Last year, was a standout in a great year of television. With its Minnesota accents, oodles of charm, stellar cast and guest stars, and hilarious mayhem, it provided a unique, high-quality viewing experience. It was so good, I wondered if they could possibly recapture that same magic in the second go-round, since it’s an anthology series that isn’t reusing the same cast members. Thankfully, recapture it, they did, and the second season, which only recently concluded its ten-episode run, is now availabl ’s Fargoe on Blu-ray and DVD.
For season two, the action moves to 1979. It is still in the same part of the country, and has much of the same tone, but now has a period component added in. The music, the cars, the fashion, even Ronald Reagan (Bruce Campbell, Burn Notice), help sell that image. As such, it takes the specific spirit of season one and ups the weirdness even more, with great results.
In order to reach out to existing fans, Fargo Year Two does have two characters that connect it to the freshman run, and covers a case referenced in the premiere outing. Lou Solverson is the detective on the case. Played by Patrick Wilson (Watchmen) now, he is more than two decades younger than Keith Carradine’s version of the character. (There’s a bonus feature on the disc in which Wilson and Carradine discuss the shared role, and it’s a very welcome way to bring the stories together.) Lou’s daughter, Molly, the hero of last year, is five years old in this season. She doesn’t get involved much, but it’s still gratifying to see her.
Lou is going through a tough time when this season begins. His wife, Betsy (Cristin Milioti, How I Met Your Mother), is sick and, going by what we learned last year, doesn’t have a lot of time left. Thankfully, he has a good father-in-law, Hank (Ted Danson, Bored to Death, Damages), also in law enforcement, to help him out. This trio is by and large my favorite part of this run.
Once more, Fargo also has an average, quirky citizen mixed up in murder. This time, it’s Peggy Blumquist (Kirsten Dunst, Spider-Man), a hoarder, klepto housewife, and unlike last year’s Lester, her spouse, Ed (Jesse Plemons, Breaking Bad), is not the victim. Peggy doesn’t mean to do wrong, but she’s scared when events occur outside of her control. While she doesn’t handle them as well as we’d like to think most people would, it’s hard to hate her.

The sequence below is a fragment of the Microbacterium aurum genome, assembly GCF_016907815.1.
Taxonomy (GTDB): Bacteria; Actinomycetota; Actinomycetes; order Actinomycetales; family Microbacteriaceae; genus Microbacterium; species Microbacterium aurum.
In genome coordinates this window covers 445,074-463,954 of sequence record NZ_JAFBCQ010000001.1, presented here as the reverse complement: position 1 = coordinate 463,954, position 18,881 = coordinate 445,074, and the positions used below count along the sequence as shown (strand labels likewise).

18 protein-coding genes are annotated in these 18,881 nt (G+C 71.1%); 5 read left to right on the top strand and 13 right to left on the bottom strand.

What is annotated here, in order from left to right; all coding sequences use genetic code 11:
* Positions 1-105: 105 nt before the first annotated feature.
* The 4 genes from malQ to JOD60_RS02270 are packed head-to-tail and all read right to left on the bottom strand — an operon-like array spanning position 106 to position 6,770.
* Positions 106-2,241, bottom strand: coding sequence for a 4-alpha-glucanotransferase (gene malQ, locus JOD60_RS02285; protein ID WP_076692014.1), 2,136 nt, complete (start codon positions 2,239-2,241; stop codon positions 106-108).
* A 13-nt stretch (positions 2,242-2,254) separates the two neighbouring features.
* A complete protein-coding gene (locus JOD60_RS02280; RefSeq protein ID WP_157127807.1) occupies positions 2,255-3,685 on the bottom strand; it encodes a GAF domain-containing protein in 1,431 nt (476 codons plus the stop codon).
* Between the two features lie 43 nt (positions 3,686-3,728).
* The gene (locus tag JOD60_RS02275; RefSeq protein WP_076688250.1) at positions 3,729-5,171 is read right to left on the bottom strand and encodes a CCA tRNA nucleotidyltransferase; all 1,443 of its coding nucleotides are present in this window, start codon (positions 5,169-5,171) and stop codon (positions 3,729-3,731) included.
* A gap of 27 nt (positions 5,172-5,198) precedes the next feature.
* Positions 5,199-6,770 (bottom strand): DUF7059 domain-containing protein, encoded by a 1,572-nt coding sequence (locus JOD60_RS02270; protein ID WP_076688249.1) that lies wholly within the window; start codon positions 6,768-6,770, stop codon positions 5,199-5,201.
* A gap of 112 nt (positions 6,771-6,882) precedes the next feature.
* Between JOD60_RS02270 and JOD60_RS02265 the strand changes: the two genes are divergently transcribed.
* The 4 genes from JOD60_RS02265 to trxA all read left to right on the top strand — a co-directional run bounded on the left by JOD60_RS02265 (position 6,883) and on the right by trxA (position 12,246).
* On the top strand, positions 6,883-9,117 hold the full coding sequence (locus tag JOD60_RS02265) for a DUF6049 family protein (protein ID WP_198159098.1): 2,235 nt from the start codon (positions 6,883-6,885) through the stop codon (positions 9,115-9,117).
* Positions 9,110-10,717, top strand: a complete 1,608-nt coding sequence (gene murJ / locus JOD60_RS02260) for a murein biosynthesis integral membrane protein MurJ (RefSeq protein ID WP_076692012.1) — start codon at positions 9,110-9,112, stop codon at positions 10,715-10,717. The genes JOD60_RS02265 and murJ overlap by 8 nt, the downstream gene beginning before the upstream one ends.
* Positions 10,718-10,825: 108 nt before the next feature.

What’s interesting about what happens with Peggy in the first installment, which I don’t want to give away, is that it ties into a familiar urban legend. Fargo bills itself as a ‘true crime’ story, with words on the screen at the beginning of each episode proclaiming that what you’re viewing actually happened. It didn’t; that’s part of the conceit of the show, that it’s done in the style, but is not actually real, so those words are a lie. However, tying in something that lots of people think happened will only reinforce the believability of the premise.
For villains, there’s an entire mob family led by Otto Gerhardt (Michael Hogan, Battlestar Galactica). Otto has a wife, Floyd (Jean Smart, 24), three sons, Dodd (Jeffrey Donovan, Burn Notice), Bear (Angus Sampson, Insidious), and Rye (Kieran Culkin, Scott Pilgrim vs. the World), and a granddaughter, Simone (Rachel Keller, Hollidaysburg), and they have no small share of foes to compete with, including ones played by Brad Garrett (Everybody Loves Raymond), Bokeem Woodbine (Saving Grace), and Zahn McClarnon (Longmire).
The Fargo Year Two release has no shortage of interesting extras, going above and beyond what most shows are doing these days, despite its quick turn-around. I mentioned the Lou featurette already. There’s also a bit on “The Films of Ronald Reagan,” a Skip Sprang TV commercial, a two-part making of, and an extra about true crimes in the Midwest. In all, this is a lot more than the normal deleted scenes and audio commentaries, and all complement the set nicely.
Visually, Fargo is stunning. With lingering shots over desolate landscapes and a design and color palette that enhance the experience, it is worth it to shell out for the high-definition edition.
Fargo Year Two is available now.